For the 50+ Traveler
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Arizona has long been a seasonal destination for people who hate spending winter in the bone-chilling cold. As the days grow shorter and the temperatures drop in New England, the Midwest, and Canada, flocks of snowbirds migrate to the Southwest, drawn to its arid warmth.

My favorite time in the Grand Canyon State is the spring, when the desert blooms. Red, yellow, orange, and purple wildflowers carpet the desert floor and accent the craggy faces of the rocky mountains. But really, the only undesirable times to head south from Phoenix on this road trip to Tucson are June, July, and August.

The skyline of Phoenix, Arizona.

Phoenix

With the state capital and 60 percent of the state’s population located in Maricopa County, the Phoenix metropolitan area is absolutely massive. This means you’ll find no shortage of things to see and do (or delectable places to eat and drink) before you head south on this Arizona road trip.

East of downtown and just north of Arizona State University, Papago Park is one of my favorite places in Phoenix. It offers many easy-to-hike trails, including one that winds its way up to Hole in the Rock. Carved by years of wind and water erosion, this window in a red sandstone formation offers gorgeous views of the desert below.

Flowers at the Desert Botanical Garden in Phoenix.

Showing off the desert’s beauty, the Desert Botanical Garden is located in the northern section of Papago Park. Explore the colors and fragrances of the trees, plants, and flowers that survive in some of the hottest, most arid conditions in the world, including the majestic saguaro cactus. With arms that bend upward to the sun, these Sonoran Desert natives can grow up to 60 feet tall.

Once you’ve explored Phoenix and enjoyed its unique restaurants and bars, it’s time to head south on a road trip to Tucson.

The skyline of Tempe, Arizona.

Tempe

Our first stop is just a few miles away in the adjacent town of Tempe, Arizona. Near Arizona State University and Sun Devil Stadium, Mill Avenue is a vibrant area bustling with eateries, shops, and entertainment venues. Whether you’re craving pasta or pizza, coffee or quesadillas, fuel up for the road with a sip, bite, or sweet treat on Mill Avenue.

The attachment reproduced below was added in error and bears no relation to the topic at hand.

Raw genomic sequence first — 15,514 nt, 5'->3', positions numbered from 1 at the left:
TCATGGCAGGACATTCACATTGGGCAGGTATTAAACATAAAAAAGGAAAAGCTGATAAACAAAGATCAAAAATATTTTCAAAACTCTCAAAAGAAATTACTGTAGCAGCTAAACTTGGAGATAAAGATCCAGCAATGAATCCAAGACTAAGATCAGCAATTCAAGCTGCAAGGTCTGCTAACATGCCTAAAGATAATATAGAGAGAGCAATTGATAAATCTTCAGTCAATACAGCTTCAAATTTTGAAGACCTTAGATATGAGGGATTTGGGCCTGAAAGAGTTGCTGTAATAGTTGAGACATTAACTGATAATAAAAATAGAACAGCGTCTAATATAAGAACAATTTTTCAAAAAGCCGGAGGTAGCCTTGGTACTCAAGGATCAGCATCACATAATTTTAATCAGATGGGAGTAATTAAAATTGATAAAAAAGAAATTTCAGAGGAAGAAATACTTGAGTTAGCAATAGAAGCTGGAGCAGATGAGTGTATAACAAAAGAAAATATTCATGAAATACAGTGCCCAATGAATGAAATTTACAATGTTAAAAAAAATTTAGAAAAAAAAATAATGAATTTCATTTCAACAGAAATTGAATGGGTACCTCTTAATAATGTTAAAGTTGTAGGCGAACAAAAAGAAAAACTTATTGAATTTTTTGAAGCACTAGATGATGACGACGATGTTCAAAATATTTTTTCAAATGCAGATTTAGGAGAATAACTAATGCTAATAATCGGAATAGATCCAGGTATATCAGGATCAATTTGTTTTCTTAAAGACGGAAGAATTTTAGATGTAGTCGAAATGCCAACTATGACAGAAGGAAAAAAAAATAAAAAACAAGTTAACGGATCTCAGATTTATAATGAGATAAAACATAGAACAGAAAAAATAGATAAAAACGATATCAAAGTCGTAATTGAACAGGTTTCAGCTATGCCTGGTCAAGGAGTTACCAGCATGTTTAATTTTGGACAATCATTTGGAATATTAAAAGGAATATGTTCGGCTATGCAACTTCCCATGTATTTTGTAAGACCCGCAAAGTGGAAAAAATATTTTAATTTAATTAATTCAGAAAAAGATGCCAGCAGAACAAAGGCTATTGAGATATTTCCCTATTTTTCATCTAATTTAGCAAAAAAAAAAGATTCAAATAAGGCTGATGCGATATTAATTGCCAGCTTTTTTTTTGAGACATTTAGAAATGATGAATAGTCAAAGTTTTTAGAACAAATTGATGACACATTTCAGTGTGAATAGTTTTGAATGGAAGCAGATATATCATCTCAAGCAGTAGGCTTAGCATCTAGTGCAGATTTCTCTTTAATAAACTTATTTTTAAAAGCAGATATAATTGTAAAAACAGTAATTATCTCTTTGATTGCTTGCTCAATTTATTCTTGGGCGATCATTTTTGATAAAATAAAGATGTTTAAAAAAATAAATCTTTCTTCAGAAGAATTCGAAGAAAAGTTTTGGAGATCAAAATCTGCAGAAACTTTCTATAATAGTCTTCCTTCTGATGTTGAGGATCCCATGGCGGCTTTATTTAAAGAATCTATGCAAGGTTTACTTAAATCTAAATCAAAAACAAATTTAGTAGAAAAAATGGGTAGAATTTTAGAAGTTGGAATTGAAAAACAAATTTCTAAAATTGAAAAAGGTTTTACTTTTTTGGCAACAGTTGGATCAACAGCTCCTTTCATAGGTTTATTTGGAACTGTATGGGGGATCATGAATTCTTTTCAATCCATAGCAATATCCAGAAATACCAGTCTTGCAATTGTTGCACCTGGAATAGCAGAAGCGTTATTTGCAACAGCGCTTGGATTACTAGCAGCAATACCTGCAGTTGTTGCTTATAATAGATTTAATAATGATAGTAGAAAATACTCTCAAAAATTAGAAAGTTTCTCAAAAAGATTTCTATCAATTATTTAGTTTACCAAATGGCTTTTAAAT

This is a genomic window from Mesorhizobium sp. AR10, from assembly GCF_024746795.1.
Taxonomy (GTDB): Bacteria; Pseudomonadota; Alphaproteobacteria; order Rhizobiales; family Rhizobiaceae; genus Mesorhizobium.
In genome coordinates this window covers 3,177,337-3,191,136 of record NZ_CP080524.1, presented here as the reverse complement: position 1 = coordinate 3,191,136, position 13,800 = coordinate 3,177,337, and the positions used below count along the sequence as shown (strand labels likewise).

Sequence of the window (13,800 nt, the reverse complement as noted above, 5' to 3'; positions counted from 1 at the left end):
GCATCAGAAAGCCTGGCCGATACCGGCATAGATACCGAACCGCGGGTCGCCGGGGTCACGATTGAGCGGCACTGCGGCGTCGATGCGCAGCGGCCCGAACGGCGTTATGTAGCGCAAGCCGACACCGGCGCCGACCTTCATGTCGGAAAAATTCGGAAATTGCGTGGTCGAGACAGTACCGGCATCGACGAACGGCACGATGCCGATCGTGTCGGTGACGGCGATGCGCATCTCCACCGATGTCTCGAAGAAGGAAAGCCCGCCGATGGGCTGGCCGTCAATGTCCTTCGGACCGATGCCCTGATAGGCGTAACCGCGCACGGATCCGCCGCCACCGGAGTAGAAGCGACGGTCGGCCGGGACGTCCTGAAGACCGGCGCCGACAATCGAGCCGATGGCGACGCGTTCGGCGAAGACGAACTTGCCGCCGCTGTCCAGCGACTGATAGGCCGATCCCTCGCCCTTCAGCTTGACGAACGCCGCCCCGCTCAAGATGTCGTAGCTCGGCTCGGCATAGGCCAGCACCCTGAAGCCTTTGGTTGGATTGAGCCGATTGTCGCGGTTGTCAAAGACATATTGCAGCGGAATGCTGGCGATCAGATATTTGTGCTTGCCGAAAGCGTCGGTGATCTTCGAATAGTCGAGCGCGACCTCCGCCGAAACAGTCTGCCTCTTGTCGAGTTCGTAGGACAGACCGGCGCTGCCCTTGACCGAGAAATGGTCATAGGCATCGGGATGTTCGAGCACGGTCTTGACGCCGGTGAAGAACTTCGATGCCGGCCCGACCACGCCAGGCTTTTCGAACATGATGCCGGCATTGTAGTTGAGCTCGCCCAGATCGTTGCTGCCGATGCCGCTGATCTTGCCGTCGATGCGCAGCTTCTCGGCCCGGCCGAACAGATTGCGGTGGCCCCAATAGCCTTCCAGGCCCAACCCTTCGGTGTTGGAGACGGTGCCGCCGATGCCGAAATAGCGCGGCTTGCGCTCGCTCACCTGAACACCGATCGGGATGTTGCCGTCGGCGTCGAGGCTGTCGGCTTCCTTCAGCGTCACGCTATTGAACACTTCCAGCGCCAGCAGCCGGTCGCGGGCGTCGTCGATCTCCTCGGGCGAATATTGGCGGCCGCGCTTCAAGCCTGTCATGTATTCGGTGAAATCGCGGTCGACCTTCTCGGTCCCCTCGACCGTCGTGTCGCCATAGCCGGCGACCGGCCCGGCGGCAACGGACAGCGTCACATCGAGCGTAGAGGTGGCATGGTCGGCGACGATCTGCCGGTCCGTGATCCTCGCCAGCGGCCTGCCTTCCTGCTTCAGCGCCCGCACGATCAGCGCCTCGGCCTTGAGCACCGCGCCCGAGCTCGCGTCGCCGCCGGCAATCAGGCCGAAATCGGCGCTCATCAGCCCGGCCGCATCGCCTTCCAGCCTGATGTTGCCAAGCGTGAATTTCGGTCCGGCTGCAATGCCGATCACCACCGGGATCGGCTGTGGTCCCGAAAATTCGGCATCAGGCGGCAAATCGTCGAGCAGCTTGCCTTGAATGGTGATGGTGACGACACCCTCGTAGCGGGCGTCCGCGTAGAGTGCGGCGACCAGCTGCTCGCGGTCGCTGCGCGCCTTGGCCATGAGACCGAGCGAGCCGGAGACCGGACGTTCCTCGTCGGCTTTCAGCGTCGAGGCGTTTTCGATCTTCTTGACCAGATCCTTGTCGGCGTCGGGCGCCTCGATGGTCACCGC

Aerial view of Mesa, Arizona.

Mesa

Our next two stops take us a few miles east while headed south, but on a good road trip, getting to your destination is at least half of the fun!

The Arizona Commemorative Air Force Museum (AZCAF) is a world-renowned, one-of-a-kind collection of planes at Falcon Field, the municipal airport in Mesa, Arizona. This nonprofit organization is committed to preserving and restoring authentic military aircraft. Study nearly 50 fighters and bombers from pre-World War I to the Vietnam War as exhibits and volunteers share the histories of the heroes who flew them.

For an additional fee, you can take the ride of a lifetime in an open-cockpit Stearman, a Flying Fortress, or a handful of other aircraft.

If you want to spend more time in Mesa before continuing your journey south, see this page.

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Life on the farm ain’t all that bad.

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Queen Creek

While there are many things to love about the greater Phoenix area, Queen Creek, Arizona, is my favorite spot. I think it’s because the town of about 45,000 people has a rural feel with farms, parks, and hiking trails.

Pick garden-fresh veggies at Schnepf Farms or swing by their bakery and store for roasted pecans, a case of juicy peaches, freshly baked bread, delicious pie, and more.

Just across Rittenhouse Road, stop at the Queen Creek Olive Mill to learn how they make olive oil. Ranging from sweet to spicy, the Olive Mill has more than 15 varieties of extra-virgin olive oil available for purchase. My all-time favorite is their bacon olive oil. Believe it or not, this flavored oil is vegan, and it adds the most amazing flavor to eggs, whether they’re scrambled, fried, or folded into an omelet.

Be sure to peruse the Olivespa home and beauty products and try the baked goods made with olive oil (instead of butter) before you jump back into the car. Whether chocolate or lemon, the cupcakes are my favorites!

The Casa Grande Ruins National Monument in Coolidge, Arizona.

Coolidge

About 30 minutes south along Hunt Highway is the Casa Grande Ruins National Monument in Coolidge, Arizona. Built hundreds of years ago by the Hohokam tribe, the earthen building preserved at this National Park Service site is one of the largest prehistoric structures ever built in North America.